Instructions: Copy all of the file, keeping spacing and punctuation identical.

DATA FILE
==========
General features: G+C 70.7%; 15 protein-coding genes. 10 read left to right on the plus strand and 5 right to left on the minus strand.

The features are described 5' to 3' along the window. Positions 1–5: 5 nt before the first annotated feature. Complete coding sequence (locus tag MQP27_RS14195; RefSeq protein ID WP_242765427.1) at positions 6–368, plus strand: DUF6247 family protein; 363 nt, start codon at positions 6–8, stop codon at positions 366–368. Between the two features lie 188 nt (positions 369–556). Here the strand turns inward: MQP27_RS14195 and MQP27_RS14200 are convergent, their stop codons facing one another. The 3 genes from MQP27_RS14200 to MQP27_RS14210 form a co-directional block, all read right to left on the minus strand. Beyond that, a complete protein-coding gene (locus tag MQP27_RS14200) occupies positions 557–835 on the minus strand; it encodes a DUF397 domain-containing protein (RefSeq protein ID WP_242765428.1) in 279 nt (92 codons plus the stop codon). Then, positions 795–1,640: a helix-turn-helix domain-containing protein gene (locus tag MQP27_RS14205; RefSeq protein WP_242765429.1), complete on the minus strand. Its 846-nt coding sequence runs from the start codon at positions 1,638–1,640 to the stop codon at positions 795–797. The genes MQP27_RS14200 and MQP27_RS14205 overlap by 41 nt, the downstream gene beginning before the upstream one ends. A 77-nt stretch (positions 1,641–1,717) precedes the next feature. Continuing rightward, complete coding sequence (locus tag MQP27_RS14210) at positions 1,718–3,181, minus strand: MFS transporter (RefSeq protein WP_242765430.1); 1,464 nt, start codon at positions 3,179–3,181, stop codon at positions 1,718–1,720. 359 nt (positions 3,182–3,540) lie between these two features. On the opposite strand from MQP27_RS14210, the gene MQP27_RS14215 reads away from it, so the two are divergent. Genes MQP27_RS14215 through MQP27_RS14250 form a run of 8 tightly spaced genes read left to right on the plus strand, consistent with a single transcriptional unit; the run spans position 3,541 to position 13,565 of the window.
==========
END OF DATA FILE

General features: G+C 70.7%; 15 protein-coding genes. 10 read left to right on the plus strand and 5 right to left on the minus strand.

The features are described 5' to 3' along the window. Positions 1–5: 5 nt before the first annotated feature. Complete coding sequence (locus tag MQP27_RS14195; RefSeq protein ID WP_242765427.1) at positions 6–368, plus strand: DUF6247 family protein; 363 nt, start codon at positions 6–8, stop codon at positions 366–368. Between the two features lie 188 nt (positions 369–556). Here the strand turns inward: MQP27_RS14195 and MQP27_RS14200 are convergent, their stop codons facing one another. The 3 genes from MQP27_RS14200 to MQP27_RS14210 form a co-directional block, all read right to left on the minus strand. Beyond that, a complete protein-coding gene (locus tag MQP27_RS14200) occupies positions 557–835 on the minus strand; it encodes a DUF397 domain-containing protein (RefSeq protein ID WP_242765428.1) in 279 nt (92 codons plus the stop codon). Then, positions 795–1,640: a helix-turn-helix domain-containing protein gene (locus tag MQP27_RS14205; RefSeq protein WP_242765429.1), complete on the minus strand. Its 846-nt coding sequence runs from the start codon at positions 1,638–1,640 to the stop codon at positions 795–797. The genes MQP27_RS14200 and MQP27_RS14205 overlap by 41 nt, the downstream gene beginning before the upstream one ends. A 77-nt stretch (positions 1,641–1,717) precedes the next feature. Continuing rightward, complete coding sequence (locus tag MQP27_RS14210) at positions 1,718–3,181, minus strand: MFS transporter (RefSeq protein WP_242765430.1); 1,464 nt, start codon at positions 3,179–3,181, stop codon at positions 1,718–1,720. 359 nt (positions 3,182–3,540) lie between these two features. On the opposite strand from MQP27_RS14210, the gene MQP27_RS14215 reads away from it, so the two are divergent. Genes MQP27_RS14215 through MQP27_RS14250 form a run of 8 tightly spaced genes read left to right on the plus strand, consistent with a single transcriptional unit; the run spans position 3,541 to position 13,565 of the window.